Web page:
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Kentuckians Kick-Off Hunger Action Month

Unrecognizable woman taking notes while group of volunteers are packing food and clothes in donation boxes.
drazen_zigic/Drazen - stock.adobe.com
Unrecognizable woman taking notes while group of volunteers are packing food and clothes in donation boxes.

As anti-hunger advocates gather today at the state Capitol to launch Feeding Kentucky's Hunger Action Month kickoff, experts say the next Farm Bill -- the nation's largest nutrition and agricultural legislation -- will decide the fate of many of the federal food programs Kentuckians rely on.

Cassidy Wheeler, advocacy coordinator for Feeding Kentucky, said new work reporting requirements are expected to impact many Kentuckians 50 and older who rely on the Supplemental Nutrition Assistance Program or SNAP.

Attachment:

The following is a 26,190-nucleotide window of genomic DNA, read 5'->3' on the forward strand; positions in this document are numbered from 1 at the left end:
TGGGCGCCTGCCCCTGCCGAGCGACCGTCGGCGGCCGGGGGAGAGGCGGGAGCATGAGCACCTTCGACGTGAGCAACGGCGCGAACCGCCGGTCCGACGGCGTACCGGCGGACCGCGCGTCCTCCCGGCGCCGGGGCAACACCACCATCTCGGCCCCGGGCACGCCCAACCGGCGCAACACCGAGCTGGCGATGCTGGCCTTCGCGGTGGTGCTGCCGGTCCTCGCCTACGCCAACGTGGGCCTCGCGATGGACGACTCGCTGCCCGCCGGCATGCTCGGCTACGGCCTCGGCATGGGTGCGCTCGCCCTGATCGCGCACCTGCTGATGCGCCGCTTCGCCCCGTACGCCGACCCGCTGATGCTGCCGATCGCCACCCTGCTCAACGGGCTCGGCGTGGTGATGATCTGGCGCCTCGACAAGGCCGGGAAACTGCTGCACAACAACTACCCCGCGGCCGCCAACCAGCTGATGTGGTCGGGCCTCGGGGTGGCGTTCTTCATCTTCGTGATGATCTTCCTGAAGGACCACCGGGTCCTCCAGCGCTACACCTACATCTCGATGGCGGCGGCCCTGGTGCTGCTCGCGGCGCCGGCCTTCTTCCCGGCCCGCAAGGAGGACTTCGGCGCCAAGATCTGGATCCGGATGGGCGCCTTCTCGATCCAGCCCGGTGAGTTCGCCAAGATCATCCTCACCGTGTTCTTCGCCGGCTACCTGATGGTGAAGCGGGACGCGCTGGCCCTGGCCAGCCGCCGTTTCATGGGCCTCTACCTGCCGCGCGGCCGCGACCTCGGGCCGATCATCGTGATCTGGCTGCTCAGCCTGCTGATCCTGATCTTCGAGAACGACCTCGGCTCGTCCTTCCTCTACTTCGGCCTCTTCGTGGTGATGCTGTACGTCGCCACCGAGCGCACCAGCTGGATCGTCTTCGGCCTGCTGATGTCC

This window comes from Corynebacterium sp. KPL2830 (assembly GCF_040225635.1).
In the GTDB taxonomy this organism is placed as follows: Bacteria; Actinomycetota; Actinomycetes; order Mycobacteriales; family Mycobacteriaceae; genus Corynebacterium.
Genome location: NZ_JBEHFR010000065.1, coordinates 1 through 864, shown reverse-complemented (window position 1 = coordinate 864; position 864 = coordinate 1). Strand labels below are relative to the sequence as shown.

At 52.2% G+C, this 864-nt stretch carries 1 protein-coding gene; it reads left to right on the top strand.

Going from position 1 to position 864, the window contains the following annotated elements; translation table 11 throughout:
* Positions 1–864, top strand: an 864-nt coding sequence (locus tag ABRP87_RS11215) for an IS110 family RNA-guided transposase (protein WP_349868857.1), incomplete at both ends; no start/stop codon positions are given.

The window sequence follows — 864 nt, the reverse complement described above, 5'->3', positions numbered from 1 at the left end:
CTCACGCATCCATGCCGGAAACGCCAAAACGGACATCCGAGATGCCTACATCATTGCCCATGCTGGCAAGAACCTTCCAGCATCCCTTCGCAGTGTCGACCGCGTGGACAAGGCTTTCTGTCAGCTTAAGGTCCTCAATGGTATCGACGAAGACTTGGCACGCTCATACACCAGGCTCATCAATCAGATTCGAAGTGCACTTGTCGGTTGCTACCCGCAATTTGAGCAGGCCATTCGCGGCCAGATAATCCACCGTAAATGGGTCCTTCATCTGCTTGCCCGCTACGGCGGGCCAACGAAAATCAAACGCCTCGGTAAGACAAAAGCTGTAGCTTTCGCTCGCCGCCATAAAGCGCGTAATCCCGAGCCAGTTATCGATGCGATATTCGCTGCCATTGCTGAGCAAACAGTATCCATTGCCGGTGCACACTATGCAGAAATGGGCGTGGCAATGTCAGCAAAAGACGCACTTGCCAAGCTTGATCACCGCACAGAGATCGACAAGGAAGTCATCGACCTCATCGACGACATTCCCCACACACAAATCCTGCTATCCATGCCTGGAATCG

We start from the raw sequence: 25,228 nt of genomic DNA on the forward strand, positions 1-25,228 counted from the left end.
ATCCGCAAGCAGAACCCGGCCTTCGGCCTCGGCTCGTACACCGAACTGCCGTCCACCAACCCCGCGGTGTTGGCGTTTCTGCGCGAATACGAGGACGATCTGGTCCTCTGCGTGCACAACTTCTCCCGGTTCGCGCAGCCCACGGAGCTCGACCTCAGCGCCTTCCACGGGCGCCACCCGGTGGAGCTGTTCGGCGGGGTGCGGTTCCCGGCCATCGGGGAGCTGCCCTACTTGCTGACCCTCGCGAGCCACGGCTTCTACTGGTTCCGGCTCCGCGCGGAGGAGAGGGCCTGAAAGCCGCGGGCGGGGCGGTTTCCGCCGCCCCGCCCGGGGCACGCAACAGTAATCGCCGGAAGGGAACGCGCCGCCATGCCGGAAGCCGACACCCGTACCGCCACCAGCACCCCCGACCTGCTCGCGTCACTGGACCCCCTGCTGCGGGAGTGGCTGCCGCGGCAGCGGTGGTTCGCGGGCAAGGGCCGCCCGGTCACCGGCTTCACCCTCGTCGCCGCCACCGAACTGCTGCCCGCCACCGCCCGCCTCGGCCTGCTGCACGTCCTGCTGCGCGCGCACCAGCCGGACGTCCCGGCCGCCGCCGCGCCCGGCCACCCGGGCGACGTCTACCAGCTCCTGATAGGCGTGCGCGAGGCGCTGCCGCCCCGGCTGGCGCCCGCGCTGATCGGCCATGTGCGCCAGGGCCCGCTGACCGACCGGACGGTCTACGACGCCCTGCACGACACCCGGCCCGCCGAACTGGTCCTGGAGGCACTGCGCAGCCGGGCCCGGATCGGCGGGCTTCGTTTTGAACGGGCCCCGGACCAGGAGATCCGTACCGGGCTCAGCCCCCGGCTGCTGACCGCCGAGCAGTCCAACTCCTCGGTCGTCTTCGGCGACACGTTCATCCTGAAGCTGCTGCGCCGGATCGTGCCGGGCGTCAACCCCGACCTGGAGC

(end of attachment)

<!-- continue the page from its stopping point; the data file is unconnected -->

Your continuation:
"13,000 Kentuckians who are between the ages of 50 and 55, they're at risk of losing their SNAP benefits because of these new requirements that got put into place with the debt ceiling negotiations," Wheeler explained.

The U.S. House is expected to pass its version of the Farm Bill at the end of September. According to the Kentucky Center for Economic Policy, in 2020 SNAP provided food assistance to 219,000 children, 60,000 people over the age of 60, and more than 20,000 adults.

Amid soaring gas and grocery prices, and cost-of living expenses, Wheeler noted the Farm Bill also provides an opportunity to strengthen The Emergency Food Assistance Program known as TEFAP.

"It supplies over 20% of food to food banks," Wheeler reported. "If you've ever heard of people go into a food bank monthly to get kind of boxes of food, that's TEFAP."

This year, nearly two-thirds of responding food banks reported an increase in demand for food assistance, according to Feeding America's latest food bank pulse survey.

Interests include politics, reproductive health, mental health, gun violence. She covers the Ohio Valley and Appalachian region for Public News Service (Kentucky, Ohio, West Virginia).
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